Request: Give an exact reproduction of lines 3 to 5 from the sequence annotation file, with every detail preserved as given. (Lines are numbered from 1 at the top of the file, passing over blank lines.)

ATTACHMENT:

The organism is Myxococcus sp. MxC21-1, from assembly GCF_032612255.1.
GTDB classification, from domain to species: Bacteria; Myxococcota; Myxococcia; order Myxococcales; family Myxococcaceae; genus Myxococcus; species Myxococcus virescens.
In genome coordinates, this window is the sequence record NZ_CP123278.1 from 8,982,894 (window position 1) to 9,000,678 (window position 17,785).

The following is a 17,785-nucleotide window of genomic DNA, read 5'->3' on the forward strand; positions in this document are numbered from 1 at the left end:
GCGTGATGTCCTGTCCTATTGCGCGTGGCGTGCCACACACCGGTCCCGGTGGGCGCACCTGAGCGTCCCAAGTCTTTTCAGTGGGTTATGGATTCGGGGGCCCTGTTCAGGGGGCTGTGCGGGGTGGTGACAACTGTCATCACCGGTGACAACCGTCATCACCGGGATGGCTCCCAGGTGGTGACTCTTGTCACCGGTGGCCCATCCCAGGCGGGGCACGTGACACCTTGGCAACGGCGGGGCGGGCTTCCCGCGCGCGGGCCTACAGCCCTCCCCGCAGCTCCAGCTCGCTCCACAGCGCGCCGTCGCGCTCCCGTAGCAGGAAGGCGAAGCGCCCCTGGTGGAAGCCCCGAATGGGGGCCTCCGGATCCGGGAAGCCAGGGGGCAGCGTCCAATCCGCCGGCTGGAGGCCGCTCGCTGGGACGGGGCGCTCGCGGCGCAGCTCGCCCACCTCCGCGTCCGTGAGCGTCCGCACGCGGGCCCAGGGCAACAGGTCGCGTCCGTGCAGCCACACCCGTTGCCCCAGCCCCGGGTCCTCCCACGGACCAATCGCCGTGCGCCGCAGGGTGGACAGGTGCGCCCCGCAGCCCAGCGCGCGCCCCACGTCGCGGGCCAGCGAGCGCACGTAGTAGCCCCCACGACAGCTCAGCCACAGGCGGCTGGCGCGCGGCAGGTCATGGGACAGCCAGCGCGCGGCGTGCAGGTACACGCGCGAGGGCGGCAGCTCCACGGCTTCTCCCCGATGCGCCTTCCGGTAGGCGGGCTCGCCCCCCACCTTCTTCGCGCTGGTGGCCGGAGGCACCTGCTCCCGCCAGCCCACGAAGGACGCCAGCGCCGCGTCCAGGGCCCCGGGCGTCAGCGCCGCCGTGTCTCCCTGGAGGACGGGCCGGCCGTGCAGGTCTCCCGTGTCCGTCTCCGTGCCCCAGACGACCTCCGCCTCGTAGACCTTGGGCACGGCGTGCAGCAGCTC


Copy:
In genome coordinates, this window is the sequence record NZ_CP123278.1 from 8,982,894 (window position 1) to 9,000,678 (window position 17,785).

The following is a 17,785-nucleotide window of genomic DNA, read 5'->3' on the forward strand; positions in this document are numbered from 1 at the left end:
GCGTGATGTCCTGTCCTATTGCGCGTGGCGTGCCACACACCGGTCCCGGTGGGCGCACCTGAGCGTCCCAAGTCTTTTCAGTGGGTTATGGATTCGGGGGCCCTGTTCAGGGGGCTGTGCGGGGTGGTGACAACTGTCATCACCGGTGACAACCGTCATCACCGGGATGGCTCCCAGGTGGTGACTCTTGTCACCGGTGGCCCATCCCAGGCGGGGCACGTGACACCTTGGCAACGGCGGGGCGGGCTTCCCGCGCGCGGGCCTACAGCCCTCCCCGCAGCTCCAGCTCGCTCCACAGCGCGCCGTCGCGCTCCCGTAGCAGGAAGGCGAAGCGCCCCTGGTGGAAGCCCCGAATGGGGGCCTCCGGATCCGGGAAGCCAGGGGGCAGCGTCCAATCCGCCGGCTGGAGGCCGCTCGCTGGGACGGGGCGCTCGCGGCGCAGCTCGCCCACCTCCGCGTCCGTGAGCGTCCGCACGCGGGCCCAGGGCAACAGGTCGCGTCCGTGCAGCCACACCCGTTGCCCCAGCCCCGGGTCCTCCCACGGACCAATCGCCGTGCGCCGCAGGGTGGACAGGTGCGCCCCGCAGCCCAGCGCGCGCCCCACGTCGCGGGCCAGCGAGCGCACGTAGTAGCCCCCACGACAGCTCAGCCACAGGCGGCTGGCGCGCGGCAGGTCATGGGACAGCCAGCGCGCGGCGTGCAGGTACACGCGCGAGGGCGGCAGCTCCACGGCTTCTCCCCGATGCGCCTTCCGGTAGGCGGGCTCGCCCCCCACCTTCTTCGCGCTGGTGGCCGGAGGCACCTGCTCCCGCCAGCCCACGAAGGACGCCAGCGCCGCGTCCAGGGCCCCGGGCGTCAGCGCCGCCGTGTCTCCCTGGAGGACGGGCCGGCCGTGCAGGTCTCCCGTGTCCGTCTCCGTGCCCCAGACGACCTCCGCCTCGTAGACCTTGGGCACGGCGTGCAGCAGCTC